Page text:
As a last resort, the Jews declared, “our children will serve as our guarantors!”
“They truly are worthy guarantors,” G‑d replied. “Because of them I will give the Torah.”
Hashem felt that the greatest guarantor of His Torah were the children.
When I learned this, it made little sense to me. In the realm of child raising, there are no guarantees. One can do everything right, and yet still the child may not turn out the way we hoped they would. So how could children serve as guarantors that the Torah would be transmitted forever?
Rabbi Naftali Silberberg shares beautiful insight. He proposes that if we look at the way children learn, we will constantly find them asking, “Why?”
Any mother will admit that she waits anxiously for her infants to speak their first words. As soon as a child’s first words are spoken, the parents are overjoyed. Yet, when that same child starts the “why” stage, parents also secretly wish they never learned how to speak in the first place!
Sitting at the dinner table, you might experience your little scientist firing up a million whys at you:
Mommy! Why do the bees sting?
Mommy! Why is the sky blue?
Even when we provide the accurate answers, they follow up with yet another “Why?”
Rather than tossing our hands up in frustration, I realized this was an opportunity to learn from these moments. A child is always asking, “Why?” because he or she is inquisitive about how the world around them functions.
Rebbetzin Jungreis always taught that the Hebrew word for “why” is lamah. Essentially, that means le mah – “for what.” When a child asks, “Why?” they are asking, “What is _______ for?”
By the time we reach adulthood, we ask very different whys:
Hashem, why did you do this to me?
Why didn’t you provide me with…?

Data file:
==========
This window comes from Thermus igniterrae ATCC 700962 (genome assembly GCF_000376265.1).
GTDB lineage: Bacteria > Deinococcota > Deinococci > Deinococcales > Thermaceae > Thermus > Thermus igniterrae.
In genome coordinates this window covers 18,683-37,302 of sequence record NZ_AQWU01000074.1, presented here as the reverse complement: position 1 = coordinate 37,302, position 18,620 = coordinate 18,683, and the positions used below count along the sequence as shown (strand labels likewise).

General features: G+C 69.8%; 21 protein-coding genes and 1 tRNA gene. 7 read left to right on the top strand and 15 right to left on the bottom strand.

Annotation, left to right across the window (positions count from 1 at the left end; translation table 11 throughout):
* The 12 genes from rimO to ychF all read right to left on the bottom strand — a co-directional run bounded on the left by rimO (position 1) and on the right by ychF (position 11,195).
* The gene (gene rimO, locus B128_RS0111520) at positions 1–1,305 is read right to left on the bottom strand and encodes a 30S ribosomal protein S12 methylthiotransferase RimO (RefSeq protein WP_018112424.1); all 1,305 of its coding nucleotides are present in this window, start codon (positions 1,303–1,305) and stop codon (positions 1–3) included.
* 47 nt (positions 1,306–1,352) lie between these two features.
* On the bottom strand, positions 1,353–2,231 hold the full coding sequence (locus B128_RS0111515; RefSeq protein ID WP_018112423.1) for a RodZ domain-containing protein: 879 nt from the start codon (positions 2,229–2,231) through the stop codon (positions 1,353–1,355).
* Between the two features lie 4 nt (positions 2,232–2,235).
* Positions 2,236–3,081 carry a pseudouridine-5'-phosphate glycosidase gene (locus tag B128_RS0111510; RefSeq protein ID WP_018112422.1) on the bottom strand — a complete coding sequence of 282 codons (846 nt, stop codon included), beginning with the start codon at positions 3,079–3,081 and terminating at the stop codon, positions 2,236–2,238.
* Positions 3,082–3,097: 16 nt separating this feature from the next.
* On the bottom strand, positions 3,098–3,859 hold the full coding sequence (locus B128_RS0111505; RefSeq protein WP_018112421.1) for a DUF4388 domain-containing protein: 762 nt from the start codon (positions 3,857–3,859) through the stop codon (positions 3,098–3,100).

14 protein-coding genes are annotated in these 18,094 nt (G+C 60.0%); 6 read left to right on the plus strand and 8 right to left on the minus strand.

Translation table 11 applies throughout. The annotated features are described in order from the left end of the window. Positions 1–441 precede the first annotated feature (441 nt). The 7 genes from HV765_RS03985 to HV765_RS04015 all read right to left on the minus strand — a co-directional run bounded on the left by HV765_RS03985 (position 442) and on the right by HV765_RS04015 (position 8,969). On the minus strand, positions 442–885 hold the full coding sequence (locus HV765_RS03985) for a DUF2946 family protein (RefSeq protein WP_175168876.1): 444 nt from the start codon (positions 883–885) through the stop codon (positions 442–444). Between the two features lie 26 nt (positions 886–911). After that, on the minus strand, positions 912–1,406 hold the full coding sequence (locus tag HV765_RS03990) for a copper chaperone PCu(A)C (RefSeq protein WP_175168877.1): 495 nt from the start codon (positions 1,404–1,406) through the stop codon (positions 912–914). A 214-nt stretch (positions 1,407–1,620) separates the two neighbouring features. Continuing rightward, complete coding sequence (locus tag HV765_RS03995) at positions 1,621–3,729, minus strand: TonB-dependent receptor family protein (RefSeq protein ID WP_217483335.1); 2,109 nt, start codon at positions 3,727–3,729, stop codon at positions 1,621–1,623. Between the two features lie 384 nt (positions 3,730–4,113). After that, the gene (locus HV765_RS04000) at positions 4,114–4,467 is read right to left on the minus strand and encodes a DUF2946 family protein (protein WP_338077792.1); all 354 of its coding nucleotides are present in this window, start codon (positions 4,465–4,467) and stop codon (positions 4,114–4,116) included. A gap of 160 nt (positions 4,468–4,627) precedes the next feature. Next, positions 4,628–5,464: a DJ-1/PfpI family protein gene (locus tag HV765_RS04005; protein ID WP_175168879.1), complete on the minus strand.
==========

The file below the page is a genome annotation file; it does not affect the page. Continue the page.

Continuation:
Why is my life so challenging?
The pain and suffering may be great, and this can create a callus on our hearts, blocking us from being able to listen to the message of what Hashem wants from us in any given situation. Just as our ears deteriorate as we age and thus leave us unable to hear certain frequencies, our hearts create blocks that prevent us from connecting and hearing G-d’s voice.
We have surely all found ourselves asking Hashem a jaded why, especially in times of suffering or hardship. When someone near to us suffers from a serious illness or personal tragedy, it is easy to feel shocked and numb inside, and we can’t help but ask:
Why, Hashem? Why have you chosen this person to suffer?
This is not a curious why, but one of resentment, disbelief, and sadness.
Every Shavuot, Hashem brings us his Torah yet again and reminds us, My dear sheifeleh, don’t ask “Why?” in this manner. Rather, ask the way a child asks why. “Le mah. What for?” What is the message I can learn from this? How can I grow from this pain?
Perhaps in this moment of suffering, Hashem wants me to reach out and connect. Maybe I have a tikun to make, or something to learn.
In order to receive Hashem’s Torah in completion, we have to connect with our own inner child and reach out to Hashem with an openness. Rather than asking our questions in an entitled way, we can turn to Hashem and say:
Hashem, what do you want from me right now. In this moment? Le mah? What is this for, and how can I grow from this?
Hopefully, when we ask with humility and with an open heart rather than a calloused one, we will hear the frequency at which Hashem shares his message. Through this merit we can all become guarantors of Hashem’s Torah, paving way for the continuation of our eternal bond.
May Hashem bring a speedy recovery to Yehudit Sharon bat Miriam.
 Deuteronomy 5:19